Patricia:

Yeah. I mean, so there's a lot of different options out there. When we think about beyond just law school, but what are law-related careers that people might use with a JD or without a JD. There's a whole world of policy work that's out there. We have a lot of folks who go on after undergraduate, or a master's degree, to be legislative assistants, who work at either the city or state, or in federal level, where they work for a legislator. Those folks often really get to dive into research on specific policy issues, and do a lot of writing. It's a great, great option for people who are really policy and research-oriented, who are not interested in necessarily pursuing a JD. There's a lot of work within the courts themselves.

              One thing that we did last year with Legal Pathways was Judge Frickey, down at the US Courthouse, really wonderfully opened up her, I mean, it's public court, but she invited us to have students come to her docket one day, and then met with the students afterwards. And all of her staff stayed to talk with folks. So the court reporters, the clerks, everyone who's basically in the room helping the court function, those are all important roles that, depending on students' interests and skills and what it is that they want to do and how they want to contribute, might be things that are law-related and of interest, but are not being lawyers.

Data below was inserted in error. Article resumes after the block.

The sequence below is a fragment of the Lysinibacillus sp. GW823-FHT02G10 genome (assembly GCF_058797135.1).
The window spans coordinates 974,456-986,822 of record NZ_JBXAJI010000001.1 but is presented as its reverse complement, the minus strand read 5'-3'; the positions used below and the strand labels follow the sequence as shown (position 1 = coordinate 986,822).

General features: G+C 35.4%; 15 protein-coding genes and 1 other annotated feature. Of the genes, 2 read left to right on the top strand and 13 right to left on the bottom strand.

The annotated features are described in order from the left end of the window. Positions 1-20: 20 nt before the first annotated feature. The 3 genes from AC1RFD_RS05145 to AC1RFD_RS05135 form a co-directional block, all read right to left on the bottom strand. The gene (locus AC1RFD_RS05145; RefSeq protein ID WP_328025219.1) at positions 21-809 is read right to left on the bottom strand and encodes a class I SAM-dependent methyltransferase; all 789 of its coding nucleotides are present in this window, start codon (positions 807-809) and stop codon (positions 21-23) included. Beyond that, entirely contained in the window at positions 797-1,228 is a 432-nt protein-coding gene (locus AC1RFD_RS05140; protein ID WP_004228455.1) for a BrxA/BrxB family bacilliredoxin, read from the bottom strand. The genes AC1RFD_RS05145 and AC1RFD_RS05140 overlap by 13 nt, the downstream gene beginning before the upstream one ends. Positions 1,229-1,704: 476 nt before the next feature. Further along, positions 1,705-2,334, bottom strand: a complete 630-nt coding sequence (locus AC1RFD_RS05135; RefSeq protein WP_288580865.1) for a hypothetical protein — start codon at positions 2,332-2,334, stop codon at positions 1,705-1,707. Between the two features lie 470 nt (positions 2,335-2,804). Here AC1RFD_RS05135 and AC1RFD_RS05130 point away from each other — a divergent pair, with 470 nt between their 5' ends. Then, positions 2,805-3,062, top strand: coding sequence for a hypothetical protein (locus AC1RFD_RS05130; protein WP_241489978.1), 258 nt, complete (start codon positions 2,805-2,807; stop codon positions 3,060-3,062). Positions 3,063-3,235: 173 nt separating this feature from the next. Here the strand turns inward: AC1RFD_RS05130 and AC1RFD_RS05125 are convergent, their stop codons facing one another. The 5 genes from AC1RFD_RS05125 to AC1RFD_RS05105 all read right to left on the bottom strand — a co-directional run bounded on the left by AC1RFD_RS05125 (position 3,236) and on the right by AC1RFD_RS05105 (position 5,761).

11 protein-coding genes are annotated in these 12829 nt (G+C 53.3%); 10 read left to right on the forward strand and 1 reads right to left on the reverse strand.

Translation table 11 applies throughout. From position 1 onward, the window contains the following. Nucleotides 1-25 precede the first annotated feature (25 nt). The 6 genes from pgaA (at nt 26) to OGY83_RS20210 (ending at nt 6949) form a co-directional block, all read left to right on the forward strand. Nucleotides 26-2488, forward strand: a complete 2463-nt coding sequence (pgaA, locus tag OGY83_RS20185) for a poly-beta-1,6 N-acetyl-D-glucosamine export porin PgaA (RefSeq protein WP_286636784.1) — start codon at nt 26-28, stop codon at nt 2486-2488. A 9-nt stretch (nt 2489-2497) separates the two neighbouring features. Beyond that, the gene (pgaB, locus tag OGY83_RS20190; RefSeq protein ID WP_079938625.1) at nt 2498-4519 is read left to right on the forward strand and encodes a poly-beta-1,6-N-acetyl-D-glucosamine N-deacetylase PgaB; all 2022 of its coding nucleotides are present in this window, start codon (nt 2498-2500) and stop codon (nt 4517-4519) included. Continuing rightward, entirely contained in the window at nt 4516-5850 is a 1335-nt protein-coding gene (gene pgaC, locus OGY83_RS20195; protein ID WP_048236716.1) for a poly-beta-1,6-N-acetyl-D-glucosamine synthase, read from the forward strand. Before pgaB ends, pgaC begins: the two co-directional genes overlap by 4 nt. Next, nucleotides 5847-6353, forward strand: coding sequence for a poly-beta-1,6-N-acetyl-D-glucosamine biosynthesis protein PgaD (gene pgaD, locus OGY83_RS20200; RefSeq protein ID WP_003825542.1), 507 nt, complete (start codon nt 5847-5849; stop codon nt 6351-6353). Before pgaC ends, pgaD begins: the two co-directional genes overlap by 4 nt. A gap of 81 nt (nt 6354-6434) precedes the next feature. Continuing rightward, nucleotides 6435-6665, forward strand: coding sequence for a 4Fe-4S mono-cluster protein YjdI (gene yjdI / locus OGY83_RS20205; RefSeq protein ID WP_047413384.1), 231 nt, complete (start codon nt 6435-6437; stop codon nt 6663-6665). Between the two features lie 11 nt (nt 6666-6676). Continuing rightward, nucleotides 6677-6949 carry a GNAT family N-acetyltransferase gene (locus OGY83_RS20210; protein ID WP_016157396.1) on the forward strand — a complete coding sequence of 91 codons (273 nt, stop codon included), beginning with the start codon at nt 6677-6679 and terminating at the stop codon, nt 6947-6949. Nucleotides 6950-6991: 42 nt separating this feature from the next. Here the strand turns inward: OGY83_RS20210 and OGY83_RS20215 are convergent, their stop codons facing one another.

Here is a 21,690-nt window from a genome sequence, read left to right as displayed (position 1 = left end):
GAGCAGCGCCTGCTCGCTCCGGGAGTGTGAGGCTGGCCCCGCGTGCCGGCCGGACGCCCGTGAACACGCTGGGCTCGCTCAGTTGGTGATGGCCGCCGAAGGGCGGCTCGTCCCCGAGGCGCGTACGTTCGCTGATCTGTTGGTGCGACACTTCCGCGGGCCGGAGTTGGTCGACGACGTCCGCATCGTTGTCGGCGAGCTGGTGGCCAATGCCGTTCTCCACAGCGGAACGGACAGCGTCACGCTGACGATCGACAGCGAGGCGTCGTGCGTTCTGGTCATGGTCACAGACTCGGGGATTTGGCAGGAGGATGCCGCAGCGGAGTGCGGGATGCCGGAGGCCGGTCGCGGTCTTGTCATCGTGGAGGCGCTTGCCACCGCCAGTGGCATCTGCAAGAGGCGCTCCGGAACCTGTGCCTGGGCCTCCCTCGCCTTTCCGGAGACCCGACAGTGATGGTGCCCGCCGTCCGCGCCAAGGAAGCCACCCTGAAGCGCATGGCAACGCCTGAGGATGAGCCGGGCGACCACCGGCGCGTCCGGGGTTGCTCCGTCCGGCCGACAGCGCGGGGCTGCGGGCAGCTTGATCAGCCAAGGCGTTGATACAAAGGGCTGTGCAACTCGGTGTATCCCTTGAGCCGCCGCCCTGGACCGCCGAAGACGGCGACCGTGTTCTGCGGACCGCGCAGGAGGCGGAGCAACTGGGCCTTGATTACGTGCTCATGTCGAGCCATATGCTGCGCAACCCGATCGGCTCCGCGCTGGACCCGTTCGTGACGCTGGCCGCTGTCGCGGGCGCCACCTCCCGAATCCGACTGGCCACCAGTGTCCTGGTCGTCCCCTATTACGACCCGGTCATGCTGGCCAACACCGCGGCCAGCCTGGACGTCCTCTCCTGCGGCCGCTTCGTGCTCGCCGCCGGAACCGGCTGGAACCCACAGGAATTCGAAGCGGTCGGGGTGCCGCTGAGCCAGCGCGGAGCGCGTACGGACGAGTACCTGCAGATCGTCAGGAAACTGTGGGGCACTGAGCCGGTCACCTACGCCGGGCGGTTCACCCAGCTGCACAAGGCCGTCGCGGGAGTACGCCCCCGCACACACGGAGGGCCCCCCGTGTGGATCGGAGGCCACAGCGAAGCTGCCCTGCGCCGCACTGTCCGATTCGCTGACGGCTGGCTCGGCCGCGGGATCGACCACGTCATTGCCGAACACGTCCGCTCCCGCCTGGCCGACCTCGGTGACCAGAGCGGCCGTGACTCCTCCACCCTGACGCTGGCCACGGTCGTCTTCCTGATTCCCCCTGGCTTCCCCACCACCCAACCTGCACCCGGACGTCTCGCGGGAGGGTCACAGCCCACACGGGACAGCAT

There's also the world of this advocacy and community organizing. We were able to host Dean Spade, who's a professor at Seattle University School of Law, and was the founder of the Sylvia Rivera Law Project in New York, who is an incredible advocate and activist, and writer and author. And he gave a talk for University of Washington Tacoma called What Every Activist Should Know Before They Go To Law School, really thinking about, for folks, and I identify with this. I was one of these people before going to law school.

              For folks who are out protesting in the streets, who really want to make social change, and have identified law as the way to do it, he really helps people think through what are the limits of law. The law can do some things. There's also a lot that the law cannot do. And social movements, we know, are really where broad change happens from. So he really helped articulate, thinking critically about if you're someone who wants to make change in the world, what can the law do and what can it not do? And if you're not interested in the area where the law does work, and you can participate, maybe this work around advocacy and organizing, whether that's paid labor, unpaid labor, that you do with a different paid job, might be the right career fit for folks.

              And that is in no way, 'cause I've read the world of law-related careers can just go on and on and on. So those are just a few things that come up all the time. And I think particularly come up for our students, because we do have a student body that is so socially aware, and socially justice-oriented, that I'm really inspired all the time by how much our students want to participate in the community, and give back with their careers in the future.